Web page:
Asia Briefs: Older criminals more likely to reoffend

Older criminals more likely to reoffend

TOKYO • Elderly criminals in Japan are more likely to be sent back to jail than younger convicts, a government report said yesterday, with ageing crooks increasingly likely to reoffend. Almost one-quarter (23.2 per cent) of elderly inmates found themselves back behind bars within two years of being released, up 2.8 per cent year on year, the justice ministry said.


Delhi half-marathon to go on despite smog

NEW DELHI • The Delhi half-marathon is to go ahead on Sunday despite dire health warnings from doctors after a court in the heavily polluted city refused to order a delay.

The Indian Medical Association had asked the Delhi High Court to postpone the event after a spike in pollution levels that it described as a public health emergency. But on Thursday, the court said it was satisfied by the organisers' reassurances that they were doing everything they could to mitigate concerns.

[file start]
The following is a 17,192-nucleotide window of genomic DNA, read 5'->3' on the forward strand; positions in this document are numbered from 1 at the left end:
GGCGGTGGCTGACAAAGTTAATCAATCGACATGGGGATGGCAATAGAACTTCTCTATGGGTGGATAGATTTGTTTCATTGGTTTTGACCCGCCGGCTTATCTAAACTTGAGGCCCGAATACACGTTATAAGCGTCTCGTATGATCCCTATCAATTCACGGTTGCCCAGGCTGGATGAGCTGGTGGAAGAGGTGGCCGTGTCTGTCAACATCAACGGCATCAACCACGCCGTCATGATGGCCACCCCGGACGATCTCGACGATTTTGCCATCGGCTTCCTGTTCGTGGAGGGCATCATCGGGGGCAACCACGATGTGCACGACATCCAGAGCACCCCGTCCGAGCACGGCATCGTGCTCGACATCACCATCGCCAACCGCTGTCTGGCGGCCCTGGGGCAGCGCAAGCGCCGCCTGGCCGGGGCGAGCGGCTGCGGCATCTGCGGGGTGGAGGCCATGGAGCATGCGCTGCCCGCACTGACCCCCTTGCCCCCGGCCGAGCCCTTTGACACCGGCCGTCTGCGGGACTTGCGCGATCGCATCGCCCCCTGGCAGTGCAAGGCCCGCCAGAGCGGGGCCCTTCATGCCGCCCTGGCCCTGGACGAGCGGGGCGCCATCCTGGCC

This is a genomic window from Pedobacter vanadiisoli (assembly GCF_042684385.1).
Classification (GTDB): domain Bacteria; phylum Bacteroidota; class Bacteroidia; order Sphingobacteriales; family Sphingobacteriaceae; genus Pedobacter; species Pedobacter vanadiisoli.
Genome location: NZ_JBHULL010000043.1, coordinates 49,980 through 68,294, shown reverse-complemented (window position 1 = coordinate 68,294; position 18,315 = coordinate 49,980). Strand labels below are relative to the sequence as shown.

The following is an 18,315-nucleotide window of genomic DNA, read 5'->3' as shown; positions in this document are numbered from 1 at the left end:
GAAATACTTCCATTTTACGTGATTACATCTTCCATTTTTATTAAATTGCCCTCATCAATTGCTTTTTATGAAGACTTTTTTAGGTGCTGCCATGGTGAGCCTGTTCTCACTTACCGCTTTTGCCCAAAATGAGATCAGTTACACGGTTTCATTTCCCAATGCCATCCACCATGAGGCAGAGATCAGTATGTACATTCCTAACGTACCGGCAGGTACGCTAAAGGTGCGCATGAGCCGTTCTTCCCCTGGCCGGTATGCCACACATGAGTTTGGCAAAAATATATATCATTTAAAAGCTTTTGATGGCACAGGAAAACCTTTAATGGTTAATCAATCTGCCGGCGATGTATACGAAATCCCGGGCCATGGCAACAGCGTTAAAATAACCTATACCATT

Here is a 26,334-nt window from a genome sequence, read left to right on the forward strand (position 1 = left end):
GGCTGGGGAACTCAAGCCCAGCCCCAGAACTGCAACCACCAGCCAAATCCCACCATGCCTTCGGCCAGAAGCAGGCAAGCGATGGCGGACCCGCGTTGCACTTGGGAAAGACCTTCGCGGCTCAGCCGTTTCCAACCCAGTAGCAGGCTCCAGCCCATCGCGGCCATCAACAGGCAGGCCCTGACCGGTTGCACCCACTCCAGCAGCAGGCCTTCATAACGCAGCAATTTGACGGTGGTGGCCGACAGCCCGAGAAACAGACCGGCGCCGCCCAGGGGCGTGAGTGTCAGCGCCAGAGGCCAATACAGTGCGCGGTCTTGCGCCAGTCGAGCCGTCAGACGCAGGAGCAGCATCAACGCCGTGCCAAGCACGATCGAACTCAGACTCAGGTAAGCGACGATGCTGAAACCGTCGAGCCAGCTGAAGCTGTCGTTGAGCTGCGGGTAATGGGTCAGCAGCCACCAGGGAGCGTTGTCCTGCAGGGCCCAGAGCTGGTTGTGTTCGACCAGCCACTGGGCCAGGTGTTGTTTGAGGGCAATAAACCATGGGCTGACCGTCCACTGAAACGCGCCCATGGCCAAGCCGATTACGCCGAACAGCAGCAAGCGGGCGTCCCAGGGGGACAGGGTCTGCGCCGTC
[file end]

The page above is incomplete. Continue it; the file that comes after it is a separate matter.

S. Korean ex-spy chiefs arrested for graft

SEOUL • Two former heads of South Korea's spy agency were arrested yesterday on suspicion of paying bribes to aides of ousted president Park Geun Hye, in a sweeping corruption scandal.

Nam Jae Joon and Lee Byung Kee, ex-heads of the National Intelligence Service, allegedly handed at least four billion won (S$4.9 million) of their agency's budget to Park's aides in exchange for career advancement.


A version of this article appeared in the print edition of The Straits Times on November 18, 2017, with the headline 'Asia Briefs'. Subscribe